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Main Street restaurant brings unique filtration method to Chef Series beer


Craft beer launch – Burnt Citrus Fruit ESB

– by Thalia Stopa

Foodies and craft beer lovers united this past Friday for the official launch of R&B Brewing‘s Burnt Citrus Fruit ESB. It was a miserable, torrential afternoon outdoors, but livers and spirits were warm and cozy indoors at Campagnolo’s upstairs bar/restaurant.

Campagnolo head chef Robert Belcham is the third and most recent participator in R&B’s Chef Series of beers. Designed to showcase the talent and culinary creativity that makes their chefs standouts of the city’s food scene, the series is an on-going collaboration between the longstanding microbrewery and various notable Vancouver restaurants.

For the latest brew, Belcham chose to combine the sweet acidity of burnt oranges, lemons and grapefruits with the complex subtle smokiness of none other than 30 pounds of charcoaled pork bones, which were used in the filtration process. Charcoal is traditionally used as a method of adding a smoky component to beer, but the swine idea was courtesy of Belcham.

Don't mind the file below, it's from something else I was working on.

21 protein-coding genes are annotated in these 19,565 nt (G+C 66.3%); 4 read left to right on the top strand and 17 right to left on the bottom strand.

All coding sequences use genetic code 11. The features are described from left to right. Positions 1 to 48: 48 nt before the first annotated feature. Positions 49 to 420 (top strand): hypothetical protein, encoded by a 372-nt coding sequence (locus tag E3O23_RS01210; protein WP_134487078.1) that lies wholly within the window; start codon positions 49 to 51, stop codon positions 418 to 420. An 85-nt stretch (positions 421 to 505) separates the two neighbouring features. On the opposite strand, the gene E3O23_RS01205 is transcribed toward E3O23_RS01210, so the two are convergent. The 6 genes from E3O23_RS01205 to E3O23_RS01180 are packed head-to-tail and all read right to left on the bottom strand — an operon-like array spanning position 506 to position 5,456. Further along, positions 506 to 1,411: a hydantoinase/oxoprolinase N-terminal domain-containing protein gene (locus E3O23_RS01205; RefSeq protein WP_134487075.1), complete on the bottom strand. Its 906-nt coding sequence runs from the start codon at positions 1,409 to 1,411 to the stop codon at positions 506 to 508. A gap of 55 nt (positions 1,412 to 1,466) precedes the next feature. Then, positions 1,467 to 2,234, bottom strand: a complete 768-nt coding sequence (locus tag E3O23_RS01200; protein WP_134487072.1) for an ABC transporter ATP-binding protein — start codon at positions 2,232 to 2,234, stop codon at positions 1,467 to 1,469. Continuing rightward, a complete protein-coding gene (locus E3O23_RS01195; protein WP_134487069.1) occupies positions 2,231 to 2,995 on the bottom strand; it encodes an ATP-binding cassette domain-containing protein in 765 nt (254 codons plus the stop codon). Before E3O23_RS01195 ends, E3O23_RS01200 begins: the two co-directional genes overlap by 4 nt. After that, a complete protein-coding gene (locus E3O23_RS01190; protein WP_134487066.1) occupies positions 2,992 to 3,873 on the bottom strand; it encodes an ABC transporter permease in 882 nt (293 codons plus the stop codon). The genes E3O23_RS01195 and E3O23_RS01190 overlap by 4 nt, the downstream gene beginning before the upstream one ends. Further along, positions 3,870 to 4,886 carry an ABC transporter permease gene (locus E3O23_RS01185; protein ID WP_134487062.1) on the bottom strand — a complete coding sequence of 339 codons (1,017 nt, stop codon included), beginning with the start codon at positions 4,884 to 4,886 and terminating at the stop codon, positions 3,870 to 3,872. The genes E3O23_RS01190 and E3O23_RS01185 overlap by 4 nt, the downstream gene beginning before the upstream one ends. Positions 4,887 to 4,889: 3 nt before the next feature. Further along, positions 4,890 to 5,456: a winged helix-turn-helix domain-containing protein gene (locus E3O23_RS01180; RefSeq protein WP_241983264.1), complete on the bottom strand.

R&B’s head brewer Todd Graham knew going into the process that there would probably be some sort of meat component involved, but admitted to being surprised by the choice nonetheless.

The limited release beers are created with particular food pairings in mind. In this case, guests and media were treated to an array of meaty snacks. Crispy Chicken Skins with Ricotta, Chives and Thyme, and Pork Truffle Sausage with Burnt Citrus on Crostini continued the meaty theme, although the saltiness of an arrangement of charcuterie is a recommended acceptable pairing for the less adept cook.

Past Chef Series releases have included a more vegetarian-friendly Wild Spruce Tip Pale Ale with Acorn’s Brian Skinner, and the especially quaffable Nettle, Mint & Ginger California Common with Forage’s Chris Whittaker. The experimental and unusual beers are a way of “pushing the envelop,” explains R&B owner Rick “R” Dellow. Dellow’s motivation for the foodie-inspiration series is the same attitude that drives the brand and is probably also why it continues to be a reliable Vancouver craft beer establishment: “We love making great beer.”

On the other hand Graham, a culinary school dropout, admits to more selfish motives: he wanted an excuse to work with chefs. Few could argue that good food and exceptional beer is a natural pairing. As Belcham puts it: “Beer is like the lifeblood of the kitchen… it makes chefs go.”

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